The research concludes New Guinea has 13,634 species of plants from 1742 genera and 264 families. That gives New Guinea, the world’s second largest island, the highest plant diversity of any island on Earth, surpassing Madagascar (11,832 species), Borneo (11,165 species), and Sumatra (8,391 species). New Guinea’s diversity of plants is greater than that of the entire archipelago of the Philippines (9,432 species).

Just five families account for more than a third of plant species on the island. Orchids, with 2,856 species or 21% of the island’s species, are the most diverse.

There are 3,962 species of trees in New Guinea or about four times the number found across all of North America.

Fraction of species that are trees (pink), herbs (dark blue), epiphytes (orange), shrubs (green), climbers (light blue), non-climbing palms (yellow) and tree ferns (mid blue). Courtesy of NATURE.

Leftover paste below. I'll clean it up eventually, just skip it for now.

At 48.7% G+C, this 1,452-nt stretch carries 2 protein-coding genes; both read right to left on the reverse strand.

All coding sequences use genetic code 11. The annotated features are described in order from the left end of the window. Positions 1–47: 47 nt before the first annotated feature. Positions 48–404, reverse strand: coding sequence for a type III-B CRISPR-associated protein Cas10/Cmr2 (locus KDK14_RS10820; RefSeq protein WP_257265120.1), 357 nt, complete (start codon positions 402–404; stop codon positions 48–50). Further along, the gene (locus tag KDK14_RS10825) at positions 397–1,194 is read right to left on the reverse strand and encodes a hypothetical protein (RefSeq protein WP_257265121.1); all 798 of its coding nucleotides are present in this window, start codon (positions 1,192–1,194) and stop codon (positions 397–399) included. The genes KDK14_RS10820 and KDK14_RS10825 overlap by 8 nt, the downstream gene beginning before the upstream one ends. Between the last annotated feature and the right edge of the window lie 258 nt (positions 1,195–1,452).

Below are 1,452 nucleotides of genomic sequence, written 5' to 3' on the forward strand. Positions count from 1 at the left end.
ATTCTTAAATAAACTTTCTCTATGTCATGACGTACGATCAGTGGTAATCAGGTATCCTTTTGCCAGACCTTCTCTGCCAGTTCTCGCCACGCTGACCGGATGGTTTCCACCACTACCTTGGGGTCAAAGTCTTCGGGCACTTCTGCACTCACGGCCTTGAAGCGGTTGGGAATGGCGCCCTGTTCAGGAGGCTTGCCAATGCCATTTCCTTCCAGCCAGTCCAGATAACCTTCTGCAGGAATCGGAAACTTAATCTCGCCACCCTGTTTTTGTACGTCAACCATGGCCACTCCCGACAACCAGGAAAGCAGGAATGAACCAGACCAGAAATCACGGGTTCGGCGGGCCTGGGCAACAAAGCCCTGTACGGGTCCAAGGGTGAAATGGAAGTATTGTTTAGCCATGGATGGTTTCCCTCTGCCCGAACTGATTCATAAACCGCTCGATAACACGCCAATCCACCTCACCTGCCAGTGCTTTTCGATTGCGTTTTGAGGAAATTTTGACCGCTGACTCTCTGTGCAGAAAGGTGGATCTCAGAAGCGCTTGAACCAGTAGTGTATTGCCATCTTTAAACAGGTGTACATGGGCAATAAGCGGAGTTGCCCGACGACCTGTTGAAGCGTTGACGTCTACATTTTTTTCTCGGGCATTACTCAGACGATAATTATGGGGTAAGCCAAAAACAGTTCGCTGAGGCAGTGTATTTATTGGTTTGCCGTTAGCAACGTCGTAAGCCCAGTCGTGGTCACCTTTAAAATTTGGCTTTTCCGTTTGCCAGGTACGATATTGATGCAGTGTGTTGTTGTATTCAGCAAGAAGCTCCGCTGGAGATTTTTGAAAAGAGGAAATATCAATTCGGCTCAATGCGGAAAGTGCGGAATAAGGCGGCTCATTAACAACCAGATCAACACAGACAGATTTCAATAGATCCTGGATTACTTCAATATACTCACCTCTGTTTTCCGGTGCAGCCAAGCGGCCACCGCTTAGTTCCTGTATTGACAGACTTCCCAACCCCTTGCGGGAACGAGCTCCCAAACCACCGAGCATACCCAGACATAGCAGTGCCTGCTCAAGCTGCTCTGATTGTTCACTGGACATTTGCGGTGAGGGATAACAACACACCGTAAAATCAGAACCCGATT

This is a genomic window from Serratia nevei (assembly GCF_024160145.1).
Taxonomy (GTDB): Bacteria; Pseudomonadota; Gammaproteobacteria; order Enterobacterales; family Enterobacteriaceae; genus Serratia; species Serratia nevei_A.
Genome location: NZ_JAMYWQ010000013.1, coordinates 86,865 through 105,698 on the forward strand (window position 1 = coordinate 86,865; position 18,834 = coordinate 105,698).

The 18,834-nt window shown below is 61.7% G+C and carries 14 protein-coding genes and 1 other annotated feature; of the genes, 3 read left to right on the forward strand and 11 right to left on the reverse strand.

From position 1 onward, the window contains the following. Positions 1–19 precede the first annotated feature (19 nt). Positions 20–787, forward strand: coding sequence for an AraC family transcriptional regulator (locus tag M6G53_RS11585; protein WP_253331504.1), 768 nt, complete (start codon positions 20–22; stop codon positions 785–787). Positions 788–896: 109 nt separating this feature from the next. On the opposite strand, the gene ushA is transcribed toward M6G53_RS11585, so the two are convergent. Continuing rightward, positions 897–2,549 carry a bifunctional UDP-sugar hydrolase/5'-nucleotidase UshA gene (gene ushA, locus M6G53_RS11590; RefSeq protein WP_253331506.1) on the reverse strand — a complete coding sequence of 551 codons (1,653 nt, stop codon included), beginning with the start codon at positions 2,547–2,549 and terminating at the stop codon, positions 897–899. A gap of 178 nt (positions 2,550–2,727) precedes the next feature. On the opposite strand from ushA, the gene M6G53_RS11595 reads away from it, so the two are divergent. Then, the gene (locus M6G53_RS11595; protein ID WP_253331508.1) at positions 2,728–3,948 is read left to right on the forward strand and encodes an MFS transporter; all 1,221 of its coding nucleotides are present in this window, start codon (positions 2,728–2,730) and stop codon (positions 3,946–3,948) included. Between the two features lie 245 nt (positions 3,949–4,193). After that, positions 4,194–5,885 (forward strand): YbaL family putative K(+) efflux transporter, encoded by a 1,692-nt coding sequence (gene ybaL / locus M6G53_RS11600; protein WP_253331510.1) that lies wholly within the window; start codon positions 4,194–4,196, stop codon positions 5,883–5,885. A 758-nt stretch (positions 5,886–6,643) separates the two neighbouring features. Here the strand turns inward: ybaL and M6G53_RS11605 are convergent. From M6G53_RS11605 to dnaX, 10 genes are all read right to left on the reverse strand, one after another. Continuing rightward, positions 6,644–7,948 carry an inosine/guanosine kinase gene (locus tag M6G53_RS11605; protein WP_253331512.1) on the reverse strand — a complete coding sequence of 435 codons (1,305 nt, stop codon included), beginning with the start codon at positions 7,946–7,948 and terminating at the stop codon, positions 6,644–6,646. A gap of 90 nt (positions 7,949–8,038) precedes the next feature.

Fraction of species that are trees (pink), herbs (dark blue), epiphytes (orange), shrubs (green), climbers (light blue), non-climbing palms (yellow) and tree ferns (mid blue). Courtesy of NATURE.

New Guinea’s flora is also highly unique. The study finds that more than two-thirds of its plants are endemic, meaning they are only found on the island. New Guinea’s high degree of endemism is “unmatched in tropical Asia” according to the researchers.

“New Guinea is extraordinary: it is a paradise island teeming with life,” said the paper’s lead author, Rodrigo Cámara-Leret of the University of Zurich, in a statement. “As the second largest island in the world after Greenland and the world’s largest tropical island, it supports a mosaic of ecosystems and is globally recognized as a centre of biological diversity.”